“You know what I miss?” Kim asked last night. We were sitting in bed, reading. “I miss the way we read The Martian together. That was fun.”
Last month, during our week-long quest to find a place to live for the winter, we read/audited Andy Weir’s The Martian as we drove all over Florida, Georgia, the Carolinas, and Virginia. Sometimes I read aloud to us, but mostly we listened to the audiobook. Kim’s right: It was fun.
“I’ll tell you what,” I said. “When you finish the book you’re working on, you can pick something else for us to read together. We can read it to each other. And if the audiobook is good, we can listen to that too.”
We’re both excited about this plan.
You see, Kim and I both used to be big readers. One of my first uses of the internet was to track my reading. When we were married, Kris and I used to spend our evenings reading together instead of watching television. And when I discovered audiobooks about a decade ago, I learned that listening to a book is often better than reading one.
When Kim and I first started dating in early 2012, we’d both been out of the habit of reading for a while. Things didn’t get any better during the next three years. But when we started our RV trip, things changed. Suddenly we didn’t have our old habits to fall back on. We had less access to easy entertainment. We had to entertain ourselves.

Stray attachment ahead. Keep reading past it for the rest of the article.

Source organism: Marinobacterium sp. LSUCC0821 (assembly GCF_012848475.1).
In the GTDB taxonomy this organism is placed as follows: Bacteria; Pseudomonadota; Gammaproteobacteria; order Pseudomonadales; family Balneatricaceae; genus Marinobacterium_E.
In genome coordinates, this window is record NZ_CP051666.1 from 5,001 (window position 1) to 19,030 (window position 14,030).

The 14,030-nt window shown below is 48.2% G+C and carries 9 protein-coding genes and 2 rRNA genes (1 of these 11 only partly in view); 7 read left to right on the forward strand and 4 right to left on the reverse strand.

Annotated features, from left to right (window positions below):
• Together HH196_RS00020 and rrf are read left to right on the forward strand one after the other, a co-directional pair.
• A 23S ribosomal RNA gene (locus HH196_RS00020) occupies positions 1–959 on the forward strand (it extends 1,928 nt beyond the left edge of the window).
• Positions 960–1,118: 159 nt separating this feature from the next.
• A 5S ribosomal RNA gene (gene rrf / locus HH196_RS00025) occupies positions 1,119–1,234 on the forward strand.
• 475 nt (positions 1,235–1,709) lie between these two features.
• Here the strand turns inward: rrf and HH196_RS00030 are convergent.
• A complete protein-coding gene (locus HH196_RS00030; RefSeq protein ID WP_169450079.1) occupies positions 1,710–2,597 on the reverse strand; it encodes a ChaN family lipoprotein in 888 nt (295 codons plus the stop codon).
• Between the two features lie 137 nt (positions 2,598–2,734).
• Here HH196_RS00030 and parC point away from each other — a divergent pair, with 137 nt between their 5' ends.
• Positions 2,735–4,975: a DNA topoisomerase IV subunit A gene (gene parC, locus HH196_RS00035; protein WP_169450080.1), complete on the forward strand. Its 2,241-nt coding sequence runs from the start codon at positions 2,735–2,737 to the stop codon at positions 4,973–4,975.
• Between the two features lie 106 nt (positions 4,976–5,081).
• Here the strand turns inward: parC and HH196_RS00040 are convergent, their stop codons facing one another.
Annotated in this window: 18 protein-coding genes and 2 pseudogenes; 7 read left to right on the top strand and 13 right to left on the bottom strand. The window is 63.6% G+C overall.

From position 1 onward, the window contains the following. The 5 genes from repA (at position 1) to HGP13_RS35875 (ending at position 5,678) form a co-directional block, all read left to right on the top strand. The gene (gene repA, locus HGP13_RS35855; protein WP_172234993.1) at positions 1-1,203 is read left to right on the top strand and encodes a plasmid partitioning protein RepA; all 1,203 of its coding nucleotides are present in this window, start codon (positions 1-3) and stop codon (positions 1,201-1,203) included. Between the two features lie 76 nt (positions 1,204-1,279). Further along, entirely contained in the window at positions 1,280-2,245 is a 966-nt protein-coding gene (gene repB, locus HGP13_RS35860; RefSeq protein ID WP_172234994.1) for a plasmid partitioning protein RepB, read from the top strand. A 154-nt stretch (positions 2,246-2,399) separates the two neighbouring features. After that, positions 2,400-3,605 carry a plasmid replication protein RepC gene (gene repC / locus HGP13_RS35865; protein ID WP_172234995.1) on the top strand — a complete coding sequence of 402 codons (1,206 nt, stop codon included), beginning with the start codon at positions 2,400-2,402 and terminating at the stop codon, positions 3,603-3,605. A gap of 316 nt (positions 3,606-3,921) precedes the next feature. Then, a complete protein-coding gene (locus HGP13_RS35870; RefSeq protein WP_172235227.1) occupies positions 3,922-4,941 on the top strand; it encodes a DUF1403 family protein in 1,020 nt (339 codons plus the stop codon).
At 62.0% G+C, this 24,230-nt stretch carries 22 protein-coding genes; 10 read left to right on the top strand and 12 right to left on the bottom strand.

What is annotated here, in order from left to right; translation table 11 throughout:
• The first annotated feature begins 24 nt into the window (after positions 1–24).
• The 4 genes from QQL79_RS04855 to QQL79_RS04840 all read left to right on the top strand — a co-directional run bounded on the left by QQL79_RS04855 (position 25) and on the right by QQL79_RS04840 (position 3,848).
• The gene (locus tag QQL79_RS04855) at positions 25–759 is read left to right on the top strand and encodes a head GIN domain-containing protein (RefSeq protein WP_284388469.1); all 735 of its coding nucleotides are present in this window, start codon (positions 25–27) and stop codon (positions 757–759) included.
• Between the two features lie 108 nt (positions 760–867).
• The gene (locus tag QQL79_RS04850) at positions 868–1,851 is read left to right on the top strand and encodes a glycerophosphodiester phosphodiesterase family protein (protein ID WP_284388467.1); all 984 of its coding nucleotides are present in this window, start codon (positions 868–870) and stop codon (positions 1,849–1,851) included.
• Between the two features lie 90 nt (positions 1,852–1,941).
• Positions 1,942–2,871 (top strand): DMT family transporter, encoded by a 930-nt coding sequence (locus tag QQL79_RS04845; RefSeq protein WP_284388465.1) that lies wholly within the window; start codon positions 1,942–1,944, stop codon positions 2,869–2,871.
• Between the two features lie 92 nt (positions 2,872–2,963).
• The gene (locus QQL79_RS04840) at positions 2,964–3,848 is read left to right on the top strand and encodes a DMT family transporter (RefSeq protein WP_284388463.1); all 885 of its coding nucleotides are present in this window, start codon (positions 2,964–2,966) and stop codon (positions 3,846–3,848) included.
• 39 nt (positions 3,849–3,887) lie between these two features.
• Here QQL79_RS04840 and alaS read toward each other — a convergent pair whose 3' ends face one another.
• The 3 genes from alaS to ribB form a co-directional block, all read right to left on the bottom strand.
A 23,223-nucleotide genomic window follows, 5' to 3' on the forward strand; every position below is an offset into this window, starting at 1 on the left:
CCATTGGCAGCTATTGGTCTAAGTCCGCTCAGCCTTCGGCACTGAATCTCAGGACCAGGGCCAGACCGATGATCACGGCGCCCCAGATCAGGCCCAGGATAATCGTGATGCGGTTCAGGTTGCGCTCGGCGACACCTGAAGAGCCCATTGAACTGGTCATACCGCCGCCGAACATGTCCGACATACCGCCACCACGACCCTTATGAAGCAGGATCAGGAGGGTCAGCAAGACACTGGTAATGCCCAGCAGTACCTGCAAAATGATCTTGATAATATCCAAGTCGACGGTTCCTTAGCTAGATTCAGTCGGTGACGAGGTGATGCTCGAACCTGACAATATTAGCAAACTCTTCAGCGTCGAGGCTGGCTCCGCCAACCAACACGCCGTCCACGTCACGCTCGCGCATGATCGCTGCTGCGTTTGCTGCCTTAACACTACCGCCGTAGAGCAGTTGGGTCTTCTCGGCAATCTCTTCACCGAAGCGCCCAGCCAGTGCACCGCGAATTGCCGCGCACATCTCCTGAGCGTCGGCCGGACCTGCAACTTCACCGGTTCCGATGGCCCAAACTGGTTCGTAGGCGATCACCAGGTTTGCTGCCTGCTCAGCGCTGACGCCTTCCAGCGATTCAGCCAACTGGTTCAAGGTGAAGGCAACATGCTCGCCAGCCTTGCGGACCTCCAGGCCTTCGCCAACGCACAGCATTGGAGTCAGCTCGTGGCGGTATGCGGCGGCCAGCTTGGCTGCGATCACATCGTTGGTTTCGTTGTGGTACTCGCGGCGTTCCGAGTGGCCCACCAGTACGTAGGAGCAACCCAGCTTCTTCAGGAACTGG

As a result, we both began reading again. (In fact, we made that a priority before we left Portland. We each brought a shoebox of paperbacks with us.)
Over the past six months, I’ve read (among others):
- Colin Woodard’s American Nations. This is an interesting (if flawed) look at how the U.S. is a country made up of eleven smaller “nations”. Each nation is a cultural unit unto itself with it’s own political and social standards. Sure, we as a country share some commonalities, but there’s a reason Kim and I feel like foreigners here in the South. We’re from the Left Coast, and our values are very different from the folks we’re around right now. To my mind, the main flaw with the book is where the author divides his nations. To him, it’s an academic exercise based on statistics. It’s like he hasn’t really experienced the areas he’s writing about. If he had, he’d probably split things up differently. (When taken with Founding Brothers, American Nations has helped me understand that the U.S. was never actually “united”. We’ve always been divided — and probably always will be.)